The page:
Listening to the Masters of Persian Music, I feel as if I’m
wandering the dusty, sun-drenched streets of a Middle Eastern city
where people stare at me because I’m the only American. I stop to
rest in a café, where classical music plays from the speakers. But
this is not your typical Beethoven or Mozart — it’s Persian
classical music, complete with the lute, spike fiddle, drums, and
even contemporary poetry. Even the song’s names are poetic: “Kisses
of Rain,” “Comforting Beloved,” and “Armenian Romances,” to name a
few. In my daydream, a couple of women in chadors come into the
café and sit down at the table across from me. They make me realize
how new all of this is to me, the culture, music, and city, all
calling out to me to learn and try new things. I learn from a
tea-sipping male patron that each group member, each of whom hails
from Iran, has had extensive training in his field. Vocalist
Möhammad Reza Shajarian studied under five masters and in 1999
received the prestigious Picasso Medal award from UNESCO. His son,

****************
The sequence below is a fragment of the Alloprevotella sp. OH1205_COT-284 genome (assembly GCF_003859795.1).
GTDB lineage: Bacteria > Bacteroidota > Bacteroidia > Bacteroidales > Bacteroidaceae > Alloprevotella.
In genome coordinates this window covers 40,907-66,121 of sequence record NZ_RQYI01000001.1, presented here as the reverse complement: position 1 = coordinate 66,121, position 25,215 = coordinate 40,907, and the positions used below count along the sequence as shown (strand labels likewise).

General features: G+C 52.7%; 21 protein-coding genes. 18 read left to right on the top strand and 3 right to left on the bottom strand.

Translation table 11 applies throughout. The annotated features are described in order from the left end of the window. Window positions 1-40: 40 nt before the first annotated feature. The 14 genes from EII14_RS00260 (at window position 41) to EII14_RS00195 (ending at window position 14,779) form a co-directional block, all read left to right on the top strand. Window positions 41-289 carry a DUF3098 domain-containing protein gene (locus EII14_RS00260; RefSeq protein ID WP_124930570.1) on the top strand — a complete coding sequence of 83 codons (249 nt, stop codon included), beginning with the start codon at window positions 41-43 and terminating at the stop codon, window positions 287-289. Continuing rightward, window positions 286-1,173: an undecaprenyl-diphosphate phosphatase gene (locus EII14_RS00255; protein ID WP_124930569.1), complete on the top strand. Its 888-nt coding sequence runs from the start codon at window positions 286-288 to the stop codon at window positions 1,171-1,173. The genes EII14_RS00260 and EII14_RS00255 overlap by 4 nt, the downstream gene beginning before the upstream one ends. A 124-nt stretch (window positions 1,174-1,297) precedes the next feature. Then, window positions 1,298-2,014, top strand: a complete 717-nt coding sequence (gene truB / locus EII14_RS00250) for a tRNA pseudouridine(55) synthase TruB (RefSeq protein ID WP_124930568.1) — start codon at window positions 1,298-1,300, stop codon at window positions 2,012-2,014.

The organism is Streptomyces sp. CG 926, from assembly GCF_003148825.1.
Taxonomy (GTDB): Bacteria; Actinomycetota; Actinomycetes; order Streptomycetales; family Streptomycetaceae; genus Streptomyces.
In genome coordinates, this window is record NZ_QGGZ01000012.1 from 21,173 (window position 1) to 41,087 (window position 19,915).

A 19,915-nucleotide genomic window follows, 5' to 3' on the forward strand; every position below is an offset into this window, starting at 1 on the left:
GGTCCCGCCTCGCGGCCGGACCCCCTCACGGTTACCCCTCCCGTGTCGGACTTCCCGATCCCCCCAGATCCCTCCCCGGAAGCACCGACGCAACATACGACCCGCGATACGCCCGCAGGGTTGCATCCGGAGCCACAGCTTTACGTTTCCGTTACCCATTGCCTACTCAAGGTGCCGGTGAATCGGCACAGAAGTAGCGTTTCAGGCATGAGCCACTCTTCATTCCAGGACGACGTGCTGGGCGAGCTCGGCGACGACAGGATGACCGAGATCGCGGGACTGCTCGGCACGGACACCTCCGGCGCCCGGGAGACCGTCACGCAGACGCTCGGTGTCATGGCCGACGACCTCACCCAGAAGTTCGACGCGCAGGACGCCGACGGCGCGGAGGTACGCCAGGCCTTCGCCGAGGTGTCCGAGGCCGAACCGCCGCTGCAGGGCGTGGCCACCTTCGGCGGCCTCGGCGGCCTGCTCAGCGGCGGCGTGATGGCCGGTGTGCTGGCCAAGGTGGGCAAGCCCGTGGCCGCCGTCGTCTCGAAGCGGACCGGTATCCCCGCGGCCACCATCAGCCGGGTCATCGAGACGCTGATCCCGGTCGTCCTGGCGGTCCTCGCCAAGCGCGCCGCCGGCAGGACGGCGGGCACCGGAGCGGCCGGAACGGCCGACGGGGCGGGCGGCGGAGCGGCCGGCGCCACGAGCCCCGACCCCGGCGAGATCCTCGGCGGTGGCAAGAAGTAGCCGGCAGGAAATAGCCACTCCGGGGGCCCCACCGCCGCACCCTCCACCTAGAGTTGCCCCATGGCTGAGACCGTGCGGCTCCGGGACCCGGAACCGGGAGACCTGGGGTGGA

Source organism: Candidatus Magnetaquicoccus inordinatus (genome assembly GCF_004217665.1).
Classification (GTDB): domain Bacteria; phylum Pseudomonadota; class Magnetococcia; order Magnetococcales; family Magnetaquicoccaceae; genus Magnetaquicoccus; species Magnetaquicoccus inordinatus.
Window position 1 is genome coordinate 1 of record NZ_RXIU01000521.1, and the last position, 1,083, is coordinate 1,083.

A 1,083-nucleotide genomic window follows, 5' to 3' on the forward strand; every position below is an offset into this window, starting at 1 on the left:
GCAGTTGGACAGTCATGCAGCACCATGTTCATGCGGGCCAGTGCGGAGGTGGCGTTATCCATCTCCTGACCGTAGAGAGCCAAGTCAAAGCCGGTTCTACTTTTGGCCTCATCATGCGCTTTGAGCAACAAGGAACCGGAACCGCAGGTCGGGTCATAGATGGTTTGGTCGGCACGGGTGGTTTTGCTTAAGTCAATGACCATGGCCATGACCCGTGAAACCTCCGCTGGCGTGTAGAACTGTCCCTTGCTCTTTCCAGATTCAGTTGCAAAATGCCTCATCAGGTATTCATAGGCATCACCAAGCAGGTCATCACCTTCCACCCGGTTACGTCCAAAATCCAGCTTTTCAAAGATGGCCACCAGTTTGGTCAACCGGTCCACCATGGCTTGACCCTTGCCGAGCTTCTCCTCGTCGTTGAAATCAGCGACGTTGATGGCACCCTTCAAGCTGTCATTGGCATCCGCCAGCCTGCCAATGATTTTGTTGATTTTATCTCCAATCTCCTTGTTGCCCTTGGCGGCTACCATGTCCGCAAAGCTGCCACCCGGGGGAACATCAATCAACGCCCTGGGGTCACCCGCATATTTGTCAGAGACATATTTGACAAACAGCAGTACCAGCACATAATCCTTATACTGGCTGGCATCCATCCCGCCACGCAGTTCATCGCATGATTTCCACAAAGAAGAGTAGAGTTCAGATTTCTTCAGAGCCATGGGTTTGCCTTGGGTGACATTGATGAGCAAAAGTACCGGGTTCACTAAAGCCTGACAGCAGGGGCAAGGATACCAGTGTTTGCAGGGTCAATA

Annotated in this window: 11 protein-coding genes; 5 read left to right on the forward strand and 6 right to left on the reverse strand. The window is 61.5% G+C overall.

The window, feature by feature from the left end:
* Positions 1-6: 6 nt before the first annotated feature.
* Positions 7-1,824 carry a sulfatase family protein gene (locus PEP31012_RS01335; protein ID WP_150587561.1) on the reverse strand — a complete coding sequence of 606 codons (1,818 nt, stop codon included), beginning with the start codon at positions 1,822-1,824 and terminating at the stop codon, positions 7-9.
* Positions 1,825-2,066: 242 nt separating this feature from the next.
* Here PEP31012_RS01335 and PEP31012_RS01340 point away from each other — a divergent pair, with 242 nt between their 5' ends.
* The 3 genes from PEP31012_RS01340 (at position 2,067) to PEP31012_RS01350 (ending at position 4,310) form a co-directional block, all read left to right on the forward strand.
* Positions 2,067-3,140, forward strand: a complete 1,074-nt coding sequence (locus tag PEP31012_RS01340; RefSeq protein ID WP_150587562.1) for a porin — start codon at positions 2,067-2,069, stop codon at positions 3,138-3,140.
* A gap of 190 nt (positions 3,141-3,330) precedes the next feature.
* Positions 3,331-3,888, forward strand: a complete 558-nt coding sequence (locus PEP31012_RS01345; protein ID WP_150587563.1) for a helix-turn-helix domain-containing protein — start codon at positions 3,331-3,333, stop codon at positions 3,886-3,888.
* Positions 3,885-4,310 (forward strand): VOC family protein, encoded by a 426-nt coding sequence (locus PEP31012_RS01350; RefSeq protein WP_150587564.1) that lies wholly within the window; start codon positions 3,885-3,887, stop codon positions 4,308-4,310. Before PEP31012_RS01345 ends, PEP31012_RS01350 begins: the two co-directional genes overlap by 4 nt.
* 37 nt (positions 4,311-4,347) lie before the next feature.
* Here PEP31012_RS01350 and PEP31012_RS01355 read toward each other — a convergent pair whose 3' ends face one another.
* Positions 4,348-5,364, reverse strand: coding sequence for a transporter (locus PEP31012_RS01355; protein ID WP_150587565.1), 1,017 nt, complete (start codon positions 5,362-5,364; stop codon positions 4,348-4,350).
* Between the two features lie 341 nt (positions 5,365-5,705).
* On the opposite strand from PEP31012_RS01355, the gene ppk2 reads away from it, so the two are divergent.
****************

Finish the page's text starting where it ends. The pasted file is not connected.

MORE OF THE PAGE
Homayoun Shajarian, has performed around the world and is said to
have a voice that rivals that of his father. Maestro Hossein
Alizadeh graduated from the Tehran Music Conservatory and has
composed a number of orchestral works and film scores. Kayhan
Kalhor, a virtuoso of the spike fiddle, is the standout of the
group, having begun his music studies at age 7 and composed works
for cellist Yo-Yo Ma. I thank the kind stranger for his input and
leave the café with a newfound appreciation of a culture and its
music that can be so mysterious and wondrous at the same time. See
the Masters of Persian Music perform live on Tuesday, February 28,
8 p.m., at UCSB’s Campbell Hall. Call 893-3535.


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